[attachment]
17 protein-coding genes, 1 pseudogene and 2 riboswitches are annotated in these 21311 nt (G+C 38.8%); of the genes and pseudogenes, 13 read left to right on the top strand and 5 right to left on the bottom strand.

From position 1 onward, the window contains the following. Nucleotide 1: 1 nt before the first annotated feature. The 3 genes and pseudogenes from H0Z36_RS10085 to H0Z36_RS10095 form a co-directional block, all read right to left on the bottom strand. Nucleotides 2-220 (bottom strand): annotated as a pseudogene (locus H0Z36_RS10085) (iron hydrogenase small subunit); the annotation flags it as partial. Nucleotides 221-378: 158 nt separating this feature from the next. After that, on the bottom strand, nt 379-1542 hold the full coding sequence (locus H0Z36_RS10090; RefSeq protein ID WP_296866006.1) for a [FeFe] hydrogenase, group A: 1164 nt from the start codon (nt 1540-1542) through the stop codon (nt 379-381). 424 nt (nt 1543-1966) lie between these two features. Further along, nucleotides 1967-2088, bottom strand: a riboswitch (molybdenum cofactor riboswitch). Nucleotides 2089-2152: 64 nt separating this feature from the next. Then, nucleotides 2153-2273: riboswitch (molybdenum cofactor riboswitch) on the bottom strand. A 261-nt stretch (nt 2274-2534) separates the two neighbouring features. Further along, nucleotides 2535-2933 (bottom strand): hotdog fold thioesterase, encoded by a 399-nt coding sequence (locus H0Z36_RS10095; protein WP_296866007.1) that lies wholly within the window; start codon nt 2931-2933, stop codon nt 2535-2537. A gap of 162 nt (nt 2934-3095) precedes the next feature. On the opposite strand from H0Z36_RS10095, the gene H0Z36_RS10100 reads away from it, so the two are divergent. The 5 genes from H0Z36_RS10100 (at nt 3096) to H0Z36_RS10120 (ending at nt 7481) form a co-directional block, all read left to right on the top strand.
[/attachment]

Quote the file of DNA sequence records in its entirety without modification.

17 protein-coding genes, 1 pseudogene and 2 riboswitches are annotated in these 21311 nt (G+C 38.8%); of the genes and pseudogenes, 13 read left to right on the top strand and 5 right to left on the bottom strand.

From position 1 onward, the window contains the following. Nucleotide 1: 1 nt before the first annotated feature. The 3 genes and pseudogenes from H0Z36_RS10085 to H0Z36_RS10095 form a co-directional block, all read right to left on the bottom strand. Nucleotides 2-220 (bottom strand): annotated as a pseudogene (locus H0Z36_RS10085) (iron hydrogenase small subunit); the annotation flags it as partial. Nucleotides 221-378: 158 nt separating this feature from the next. After that, on the bottom strand, nt 379-1542 hold the full coding sequence (locus H0Z36_RS10090; RefSeq protein ID WP_296866006.1) for a [FeFe] hydrogenase, group A: 1164 nt from the start codon (nt 1540-1542) through the stop codon (nt 379-381). 424 nt (nt 1543-1966) lie between these two features. Further along, nucleotides 1967-2088, bottom strand: a riboswitch (molybdenum cofactor riboswitch). Nucleotides 2089-2152: 64 nt separating this feature from the next. Then, nucleotides 2153-2273: riboswitch (molybdenum cofactor riboswitch) on the bottom strand. A 261-nt stretch (nt 2274-2534) separates the two neighbouring features. Further along, nucleotides 2535-2933 (bottom strand): hotdog fold thioesterase, encoded by a 399-nt coding sequence (locus H0Z36_RS10095; protein WP_296866007.1) that lies wholly within the window; start codon nt 2931-2933, stop codon nt 2535-2537. A gap of 162 nt (nt 2934-3095) precedes the next feature. On the opposite strand from H0Z36_RS10095, the gene H0Z36_RS10100 reads away from it, so the two are divergent. The 5 genes from H0Z36_RS10100 (at nt 3096) to H0Z36_RS10120 (ending at nt 7481) form a co-directional block, all read left to right on the top strand.